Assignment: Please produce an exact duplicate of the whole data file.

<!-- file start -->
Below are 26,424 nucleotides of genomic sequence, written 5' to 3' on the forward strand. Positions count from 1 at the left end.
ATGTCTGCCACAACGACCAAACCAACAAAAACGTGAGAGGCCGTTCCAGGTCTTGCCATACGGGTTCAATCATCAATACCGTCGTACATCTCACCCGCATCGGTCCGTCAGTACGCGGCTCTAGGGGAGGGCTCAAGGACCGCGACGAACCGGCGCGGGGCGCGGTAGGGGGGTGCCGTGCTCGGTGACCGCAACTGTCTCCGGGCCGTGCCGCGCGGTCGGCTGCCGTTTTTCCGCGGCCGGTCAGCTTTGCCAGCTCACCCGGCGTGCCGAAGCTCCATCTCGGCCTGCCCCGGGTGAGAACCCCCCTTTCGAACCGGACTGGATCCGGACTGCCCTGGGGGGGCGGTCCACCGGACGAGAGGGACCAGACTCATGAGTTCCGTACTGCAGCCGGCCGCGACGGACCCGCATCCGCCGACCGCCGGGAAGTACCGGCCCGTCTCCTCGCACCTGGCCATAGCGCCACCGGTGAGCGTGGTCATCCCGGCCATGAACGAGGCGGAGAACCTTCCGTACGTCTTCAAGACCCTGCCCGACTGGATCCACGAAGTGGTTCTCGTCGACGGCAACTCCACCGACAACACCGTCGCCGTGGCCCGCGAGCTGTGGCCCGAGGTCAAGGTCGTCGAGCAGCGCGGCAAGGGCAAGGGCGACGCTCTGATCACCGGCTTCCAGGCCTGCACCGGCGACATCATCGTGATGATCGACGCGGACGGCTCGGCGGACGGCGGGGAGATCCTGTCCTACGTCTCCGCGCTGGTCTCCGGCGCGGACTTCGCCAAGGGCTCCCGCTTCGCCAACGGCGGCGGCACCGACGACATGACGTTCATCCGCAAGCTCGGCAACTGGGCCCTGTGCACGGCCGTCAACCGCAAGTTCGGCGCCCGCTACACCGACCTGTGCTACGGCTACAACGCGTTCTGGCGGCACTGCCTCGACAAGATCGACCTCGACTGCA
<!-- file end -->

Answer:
Below are 26,424 nucleotides of genomic sequence, written 5' to 3' on the forward strand. Positions count from 1 at the left end.
ATGTCTGCCACAACGACCAAACCAACAAAAACGTGAGAGGCCGTTCCAGGTCTTGCCATACGGGTTCAATCATCAATACCGTCGTACATCTCACCCGCATCGGTCCGTCAGTACGCGGCTCTAGGGGAGGGCTCAAGGACCGCGACGAACCGGCGCGGGGCGCGGTAGGGGGGTGCCGTGCTCGGTGACCGCAACTGTCTCCGGGCCGTGCCGCGCGGTCGGCTGCCGTTTTTCCGCGGCCGGTCAGCTTTGCCAGCTCACCCGGCGTGCCGAAGCTCCATCTCGGCCTGCCCCGGGTGAGAACCCCCCTTTCGAACCGGACTGGATCCGGACTGCCCTGGGGGGGCGGTCCACCGGACGAGAGGGACCAGACTCATGAGTTCCGTACTGCAGCCGGCCGCGACGGACCCGCATCCGCCGACCGCCGGGAAGTACCGGCCCGTCTCCTCGCACCTGGCCATAGCGCCACCGGTGAGCGTGGTCATCCCGGCCATGAACGAGGCGGAGAACCTTCCGTACGTCTTCAAGACCCTGCCCGACTGGATCCACGAAGTGGTTCTCGTCGACGGCAACTCCACCGACAACACCGTCGCCGTGGCCCGCGAGCTGTGGCCCGAGGTCAAGGTCGTCGAGCAGCGCGGCAAGGGCAAGGGCGACGCTCTGATCACCGGCTTCCAGGCCTGCACCGGCGACATCATCGTGATGATCGACGCGGACGGCTCGGCGGACGGCGGGGAGATCCTGTCCTACGTCTCCGCGCTGGTCTCCGGCGCGGACTTCGCCAAGGGCTCCCGCTTCGCCAACGGCGGCGGCACCGACGACATGACGTTCATCCGCAAGCTCGGCAACTGGGCCCTGTGCACGGCCGTCAACCGCAAGTTCGGCGCCCGCTACACCGACCTGTGCTACGGCTACAACGCGTTCTGGCGGCACTGCCTCGACAAGATCGACCTCGACTGCA